Quwwat-ul-Islam Mosque: Architectural Marvel of History.

  Oct 30, 2023

Quwwat-ul-Islam Mosque and its historical significance:

The mosque has been restored by the Archeological Survey of India

1. Who sponsored the construction of Quwwat-ul-Islam Mosque?

Quwwat-ul-Islam Mosque was sponsored by Qutb-ud-din Aibak, the founder of the Mamluk dynasty in India.

2. What was the origin of Qutb-ud-din Aibak, the sponsor of the mosque?

Qutb-ud-din Aibak was born as a slave in Turkey but rose to prominence as a general during Muhammed Ghari’s invasion of India in the 1180s.

3. Why is the Mamluk dynasty sometimes disparagingly called the “Slave Dynasty”?

The Mamluk dynasty is sometimes referred to as the “Slave Dynasty” due to the origins of its founder, Qutb-ud-din Aibak, who was initially a slave.

4. How did the construction of Quwwat-ul-Islam Mosque take place?

When Qutb-ud-din Aibak’s garrison occupied Delhi in 1192, he ordered the destruction of twenty-seven Hindu and Jain temples to obtain building materials for the mosque. Local craftsmen, including possibly Hindus, were conscripted to assemble the structure.

5. What was the challenge in using repurposed columns from the destroyed temples in the mosque’s construction?

The challenge was that the columns from the destroyed temples had highly sculpted Hindu carvings. Islam prohibits the use of images in mosques, so the columns had to be plastered over and covered with geometric designs.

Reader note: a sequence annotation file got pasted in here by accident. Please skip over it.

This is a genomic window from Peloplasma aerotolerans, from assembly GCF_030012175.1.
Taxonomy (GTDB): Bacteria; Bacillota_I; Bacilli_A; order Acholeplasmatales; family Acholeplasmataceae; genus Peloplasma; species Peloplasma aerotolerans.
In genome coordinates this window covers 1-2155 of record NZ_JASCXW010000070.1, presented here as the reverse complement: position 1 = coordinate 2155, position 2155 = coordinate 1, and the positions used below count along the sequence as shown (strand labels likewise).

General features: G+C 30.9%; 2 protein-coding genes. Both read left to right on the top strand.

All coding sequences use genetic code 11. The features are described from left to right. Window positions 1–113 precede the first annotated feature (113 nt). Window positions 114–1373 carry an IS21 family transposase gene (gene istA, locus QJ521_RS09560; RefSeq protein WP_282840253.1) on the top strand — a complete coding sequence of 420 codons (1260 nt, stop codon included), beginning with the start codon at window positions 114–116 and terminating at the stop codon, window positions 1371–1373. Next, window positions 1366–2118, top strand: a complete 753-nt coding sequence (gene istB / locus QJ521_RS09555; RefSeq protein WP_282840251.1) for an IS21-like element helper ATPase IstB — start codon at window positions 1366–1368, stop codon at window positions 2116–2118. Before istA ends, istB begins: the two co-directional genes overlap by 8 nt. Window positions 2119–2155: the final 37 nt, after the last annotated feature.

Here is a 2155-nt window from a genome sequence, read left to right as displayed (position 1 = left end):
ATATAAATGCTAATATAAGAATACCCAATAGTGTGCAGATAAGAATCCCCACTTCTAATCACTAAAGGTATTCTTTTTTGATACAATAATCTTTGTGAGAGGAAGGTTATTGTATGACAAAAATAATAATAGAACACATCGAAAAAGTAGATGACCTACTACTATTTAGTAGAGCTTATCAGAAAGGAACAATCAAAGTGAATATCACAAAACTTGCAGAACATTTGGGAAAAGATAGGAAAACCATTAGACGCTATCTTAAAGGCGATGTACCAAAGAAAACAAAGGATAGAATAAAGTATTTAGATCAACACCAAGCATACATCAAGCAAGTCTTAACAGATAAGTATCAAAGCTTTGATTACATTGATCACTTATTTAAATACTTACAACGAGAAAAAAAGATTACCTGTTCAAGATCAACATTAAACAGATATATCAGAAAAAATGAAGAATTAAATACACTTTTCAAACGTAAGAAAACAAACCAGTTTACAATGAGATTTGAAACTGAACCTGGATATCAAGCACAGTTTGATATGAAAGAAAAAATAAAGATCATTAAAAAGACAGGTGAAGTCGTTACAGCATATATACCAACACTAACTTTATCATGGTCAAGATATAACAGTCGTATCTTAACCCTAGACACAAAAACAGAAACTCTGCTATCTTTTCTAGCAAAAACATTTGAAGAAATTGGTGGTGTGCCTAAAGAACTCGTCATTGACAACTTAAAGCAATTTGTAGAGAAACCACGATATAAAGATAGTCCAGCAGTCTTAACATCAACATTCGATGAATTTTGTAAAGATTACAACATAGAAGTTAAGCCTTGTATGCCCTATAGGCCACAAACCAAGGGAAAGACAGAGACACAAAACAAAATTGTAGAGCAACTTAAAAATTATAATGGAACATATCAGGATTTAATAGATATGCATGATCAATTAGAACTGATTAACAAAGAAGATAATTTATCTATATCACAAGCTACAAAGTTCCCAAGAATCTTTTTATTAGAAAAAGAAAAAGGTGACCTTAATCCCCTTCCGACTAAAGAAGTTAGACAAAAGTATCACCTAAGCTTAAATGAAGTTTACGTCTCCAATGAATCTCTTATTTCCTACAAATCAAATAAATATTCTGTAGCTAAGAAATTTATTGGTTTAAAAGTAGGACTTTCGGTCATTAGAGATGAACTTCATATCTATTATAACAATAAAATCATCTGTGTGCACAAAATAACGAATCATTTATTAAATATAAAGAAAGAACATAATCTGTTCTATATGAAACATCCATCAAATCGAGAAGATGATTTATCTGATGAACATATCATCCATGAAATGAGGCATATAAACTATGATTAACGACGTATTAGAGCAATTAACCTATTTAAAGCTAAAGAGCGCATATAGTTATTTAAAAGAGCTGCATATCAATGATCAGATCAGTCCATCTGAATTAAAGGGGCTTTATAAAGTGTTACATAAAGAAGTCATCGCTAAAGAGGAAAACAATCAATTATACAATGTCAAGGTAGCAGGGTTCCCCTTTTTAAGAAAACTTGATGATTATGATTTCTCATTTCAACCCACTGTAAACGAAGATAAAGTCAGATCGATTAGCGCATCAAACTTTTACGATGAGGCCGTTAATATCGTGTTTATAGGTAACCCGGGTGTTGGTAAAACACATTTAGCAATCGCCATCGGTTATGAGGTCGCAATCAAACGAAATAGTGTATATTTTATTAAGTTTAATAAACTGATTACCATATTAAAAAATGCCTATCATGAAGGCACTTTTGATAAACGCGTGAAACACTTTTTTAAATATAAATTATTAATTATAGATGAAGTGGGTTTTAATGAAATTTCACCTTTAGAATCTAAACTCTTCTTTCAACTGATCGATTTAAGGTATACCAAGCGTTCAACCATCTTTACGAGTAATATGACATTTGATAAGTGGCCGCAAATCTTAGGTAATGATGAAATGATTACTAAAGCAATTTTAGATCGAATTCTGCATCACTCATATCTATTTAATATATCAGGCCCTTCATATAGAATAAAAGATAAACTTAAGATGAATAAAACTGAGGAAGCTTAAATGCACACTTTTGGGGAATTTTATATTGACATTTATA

6. What is the significance of the tower of victory in Quwwat-ul-Islam Mosque?

The tower of victory in the mosque celebrates the Muslim conquest of India. It is constructed using red sandstone, gray quartz, and white marble.

7. Tell me more about the iron “Pillar of the Law” on the site.

The iron “Pillar of the Law” was built during the Mauryan dynasty in the 6th century and stands on the site. It is made of iron and has resisted rust for over 1,500 years, showcasing the metallurgical skills of the Mauryans.

8. How did the expansion of the mosque continue after Qutb-ud-din Aibak’s rule?

Qutb-ud-din Aibak’s son-in-law, Altamash (or Illtutmish), extended the original prayer hall screen by adding three more arches. During his rule, Islamic craftsmen replaced most of the conscripted Hindu masons, leading to more Islamic-style arches.

9. What was Altamash’s contribution to the site?

Altamash built his own tomb just to the west of the expanded mosque. It is primarily Hindu in design and made from pillaged building materials. His body was laid to rest in a subterranean chamber beneath the tomb.

10. When did the decline of Quwwat-ul-Islam Mosque begin, and who was the ruler at the time?

The decline began during the rule of Ala-ud-din (known as “Alladin” in the West) from 1296 to 1316. Despite initially patronizing the mosque, Ala-ud-din had grand ambitions and decided to move to nearby Siri, leading to a decline in the mosque’s importance.


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